The great thing about a conversation like this one is that since no-one knows the answers we can have a lot of fun defending different viewpoints! I must admit, however, that I don't really have a strong opinion on this matter one way or the other, so it is wonderful for me to find myself attracted to what you are saying - and then to try to play devil's advocate with your ideas.

You say that there is a lot of applied math in biology. With my devil's advocate (tail?) on, I would say that really you are only allowed to say that that which we call (applied) math can be found in biology. I mean to say, that if you are saying that echolocation and the like actually are mathematics, then you already have a platonic view, to some extent. You're saying that there is an embodiment of an abstract
principle, and that the universe (or the bit of it identified with the bat) is somehow solving equations to work out the source of an echo. This may be true, or it may be true that our mathematics is (as I think you want to say) a language, honed by evolution, for describing patterns, some of which can be found in nature. So I think that there may be a contradiction in your advocacy of "finding math in nature" and "math being an evolutionary product". If it is not a contradiction, then it may instead be a circular argument, in that you say (a) math evolved, because (b) math is in nature, because (a) math evolved. The problem with this is the same as when I pointed out that to say that the bat is "doing" math (unconsciously, presumably) is to assume that that which we call math is identical to how the universe works. And this is unknown.

You also point to what are known as Darwinian preadaptations: incidental features of an organism which were not directly selected, but which later turned out to be advantageous in another, unforeseen way. Your example of feathers, which are hypothesised to have evolved for warmth and possibly plumage display, but which later enabled controlled flight, is a good one. You then seem to want to argue that math was selected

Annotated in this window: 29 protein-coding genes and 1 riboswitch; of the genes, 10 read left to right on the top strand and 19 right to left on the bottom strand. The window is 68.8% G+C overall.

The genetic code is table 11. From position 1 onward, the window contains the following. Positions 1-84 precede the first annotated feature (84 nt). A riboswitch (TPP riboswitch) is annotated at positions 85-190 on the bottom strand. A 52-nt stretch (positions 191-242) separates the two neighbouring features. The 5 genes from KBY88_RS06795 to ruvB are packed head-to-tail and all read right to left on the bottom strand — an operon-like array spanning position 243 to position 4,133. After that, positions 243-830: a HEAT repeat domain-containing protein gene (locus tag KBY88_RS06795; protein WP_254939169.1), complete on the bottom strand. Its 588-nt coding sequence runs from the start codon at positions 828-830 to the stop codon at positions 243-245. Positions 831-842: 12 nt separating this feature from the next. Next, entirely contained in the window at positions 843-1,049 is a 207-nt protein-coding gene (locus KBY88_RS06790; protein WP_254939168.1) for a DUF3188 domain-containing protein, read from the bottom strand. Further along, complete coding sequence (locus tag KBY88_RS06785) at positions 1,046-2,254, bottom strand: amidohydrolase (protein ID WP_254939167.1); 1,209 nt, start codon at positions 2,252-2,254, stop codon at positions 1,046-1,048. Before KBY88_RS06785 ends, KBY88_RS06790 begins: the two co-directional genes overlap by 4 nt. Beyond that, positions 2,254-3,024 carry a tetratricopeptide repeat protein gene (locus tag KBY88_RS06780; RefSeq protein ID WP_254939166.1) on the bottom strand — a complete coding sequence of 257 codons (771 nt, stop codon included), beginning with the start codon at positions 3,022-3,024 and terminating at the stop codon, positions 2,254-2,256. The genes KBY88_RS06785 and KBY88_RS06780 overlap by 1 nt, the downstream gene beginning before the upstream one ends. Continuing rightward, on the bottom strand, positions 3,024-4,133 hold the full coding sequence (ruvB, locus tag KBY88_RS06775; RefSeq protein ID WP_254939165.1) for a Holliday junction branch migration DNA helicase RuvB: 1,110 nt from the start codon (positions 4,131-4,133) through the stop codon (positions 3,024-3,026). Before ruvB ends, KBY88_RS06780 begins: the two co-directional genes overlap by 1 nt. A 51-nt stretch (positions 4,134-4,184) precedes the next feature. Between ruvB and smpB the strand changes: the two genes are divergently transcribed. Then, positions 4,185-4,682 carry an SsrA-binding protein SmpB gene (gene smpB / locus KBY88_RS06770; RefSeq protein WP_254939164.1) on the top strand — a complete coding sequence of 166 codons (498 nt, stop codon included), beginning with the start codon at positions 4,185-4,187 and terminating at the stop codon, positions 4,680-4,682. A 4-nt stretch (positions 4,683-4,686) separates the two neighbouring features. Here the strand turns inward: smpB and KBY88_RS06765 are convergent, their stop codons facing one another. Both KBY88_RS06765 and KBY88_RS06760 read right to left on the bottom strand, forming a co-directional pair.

for its utility in the (energy? length? speed? mass?) range of our bodies, and then had a Darwinian preadaptation utility in more advanced forms of math. First, I'm not convinced that being able to do math consciously has a utility of any form. We may certainly need it subconsciously, like the bat, or like a recent study of a certain Brazilian tribe which showed that they have excellent spherical geometry intuition but not even natural numbers, arithmetic, or sense of time or object persistence. Secondly, even if the first point were true, we still come back to the question of why we should be able to extend math beyond the range of our bodies and still find it has utility. Just because Darwinian preadaptations exist doesn't help to explain our Big Question - in fact, it tells us almost nothing about it. Why should math extend this way? Why should the universe be comprehensible at all?

As a footnote of sorts, Stuart Kauffman has written a lot about the mathematical structure of evolution, and John Barrow has been one of the brave few to raise the question of the mystery of the universe's comprehensibility - and potential limits on our own understanding of it.

## A devil's advocate responds . . .